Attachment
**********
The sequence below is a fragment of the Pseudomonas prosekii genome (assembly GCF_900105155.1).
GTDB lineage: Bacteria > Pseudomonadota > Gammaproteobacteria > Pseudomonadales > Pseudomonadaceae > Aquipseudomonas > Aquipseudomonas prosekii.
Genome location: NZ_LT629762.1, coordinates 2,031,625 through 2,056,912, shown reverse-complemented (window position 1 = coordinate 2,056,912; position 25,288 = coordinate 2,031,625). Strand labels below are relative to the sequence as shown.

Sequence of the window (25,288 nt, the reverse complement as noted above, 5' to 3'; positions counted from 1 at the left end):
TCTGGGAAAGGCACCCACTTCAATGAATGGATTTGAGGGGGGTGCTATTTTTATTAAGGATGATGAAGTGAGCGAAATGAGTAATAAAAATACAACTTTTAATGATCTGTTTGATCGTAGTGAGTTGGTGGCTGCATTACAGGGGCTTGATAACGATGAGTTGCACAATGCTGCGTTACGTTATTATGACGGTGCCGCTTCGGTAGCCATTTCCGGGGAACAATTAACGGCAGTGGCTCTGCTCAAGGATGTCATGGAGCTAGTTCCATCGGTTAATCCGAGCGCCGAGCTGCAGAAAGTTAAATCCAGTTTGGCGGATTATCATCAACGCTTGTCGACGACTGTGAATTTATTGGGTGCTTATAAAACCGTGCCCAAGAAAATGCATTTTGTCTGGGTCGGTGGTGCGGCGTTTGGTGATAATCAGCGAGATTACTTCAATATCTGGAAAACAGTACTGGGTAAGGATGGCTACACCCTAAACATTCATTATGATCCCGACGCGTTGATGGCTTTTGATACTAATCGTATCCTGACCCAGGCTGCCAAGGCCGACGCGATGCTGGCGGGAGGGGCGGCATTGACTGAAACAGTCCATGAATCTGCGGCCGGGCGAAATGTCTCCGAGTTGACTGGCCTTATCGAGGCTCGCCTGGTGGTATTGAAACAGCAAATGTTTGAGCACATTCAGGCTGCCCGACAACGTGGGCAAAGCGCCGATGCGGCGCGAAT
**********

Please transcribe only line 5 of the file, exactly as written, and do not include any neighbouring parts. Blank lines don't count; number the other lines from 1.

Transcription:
TCTGGGAAAGGCACCCACTTCAATGAATGGATTTGAGGGGGGTGCTATTTTTATTAAGGATGATGAAGTGAGCGAAATGAGTAATAAAAATACAACTTTTAATGATCTGTTTGATCGTAGTGAGTTGGTGGCTGCATTACAGGGGCTTGATAACGATGAGTTGCACAATGCTGCGTTACGTTATTATGACGGTGCCGCTTCGGTAGCCATTTCCGGGGAACAATTAACGGCAGTGGCTCTGCTCAAGGATGTCATGGAGCTAGTTCCATCGGTTAATCCGAGCGCCGAGCTGCAGAAAGTTAAATCCAGTTTGGCGGATTATCATCAACGCTTGTCGACGACTGTGAATTTATTGGGTGCTTATAAAACCGTGCCCAAGAAAATGCATTTTGTCTGGGTCGGTGGTGCGGCGTTTGGTGATAATCAGCGAGATTACTTCAATATCTGGAAAACAGTACTGGGTAAGGATGGCTACACCCTAAACATTCATTATGATCCCGACGCGTTGATGGCTTTTGATACTAATCGTATCCTGACCCAGGCTGCCAAGGCCGACGCGATGCTGGCGGGAGGGGCGGCATTGACTGAAACAGTCCATGAATCTGCGGCCGGGCGAAATGTCTCCGAGTTGACTGGCCTTATCGAGGCTCGCCTGGTGGTATTGAAACAGCAAATGTTTGAGCACATTCAGGCTGCCCGACAACGTGGGCAAAGCGCCGATGCGGCGCGAAT